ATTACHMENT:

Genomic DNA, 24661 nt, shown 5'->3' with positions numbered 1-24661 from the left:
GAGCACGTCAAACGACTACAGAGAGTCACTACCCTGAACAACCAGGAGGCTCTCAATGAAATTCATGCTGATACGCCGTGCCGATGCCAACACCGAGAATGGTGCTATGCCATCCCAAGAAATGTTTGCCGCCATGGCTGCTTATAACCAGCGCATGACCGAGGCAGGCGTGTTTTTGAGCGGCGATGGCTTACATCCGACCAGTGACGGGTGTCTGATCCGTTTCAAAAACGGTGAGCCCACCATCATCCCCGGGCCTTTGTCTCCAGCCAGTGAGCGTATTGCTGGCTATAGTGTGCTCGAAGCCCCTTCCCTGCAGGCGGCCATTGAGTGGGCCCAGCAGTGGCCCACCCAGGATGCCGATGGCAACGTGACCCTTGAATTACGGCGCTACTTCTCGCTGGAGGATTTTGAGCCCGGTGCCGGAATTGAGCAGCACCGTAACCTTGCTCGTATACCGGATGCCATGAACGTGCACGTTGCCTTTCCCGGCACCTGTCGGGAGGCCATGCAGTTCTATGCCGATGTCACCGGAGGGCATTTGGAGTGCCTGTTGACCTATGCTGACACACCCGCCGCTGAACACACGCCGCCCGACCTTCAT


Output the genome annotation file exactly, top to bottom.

Genomic DNA, 24661 nt, shown 5'->3' with positions numbered 1-24661 from the left:
GAGCACGTCAAACGACTACAGAGAGTCACTACCCTGAACAACCAGGAGGCTCTCAATGAAATTCATGCTGATACGCCGTGCCGATGCCAACACCGAGAATGGTGCTATGCCATCCCAAGAAATGTTTGCCGCCATGGCTGCTTATAACCAGCGCATGACCGAGGCAGGCGTGTTTTTGAGCGGCGATGGCTTACATCCGACCAGTGACGGGTGTCTGATCCGTTTCAAAAACGGTGAGCCCACCATCATCCCCGGGCCTTTGTCTCCAGCCAGTGAGCGTATTGCTGGCTATAGTGTGCTCGAAGCCCCTTCCCTGCAGGCGGCCATTGAGTGGGCCCAGCAGTGGCCCACCCAGGATGCCGATGGCAACGTGACCCTTGAATTACGGCGCTACTTCTCGCTGGAGGATTTTGAGCCCGGTGCCGGAATTGAGCAGCACCGTAACCTTGCTCGTATACCGGATGCCATGAACGTGCACGTTGCCTTTCCCGGCACCTGTCGGGAGGCCATGCAGTTCTATGCCGATGTCACCGGAGGGCATTTGGAGTGCCTGTTGACCTATGCTGACACACCCGCCGCTGAACACACGCCGCCCGACCTTCAT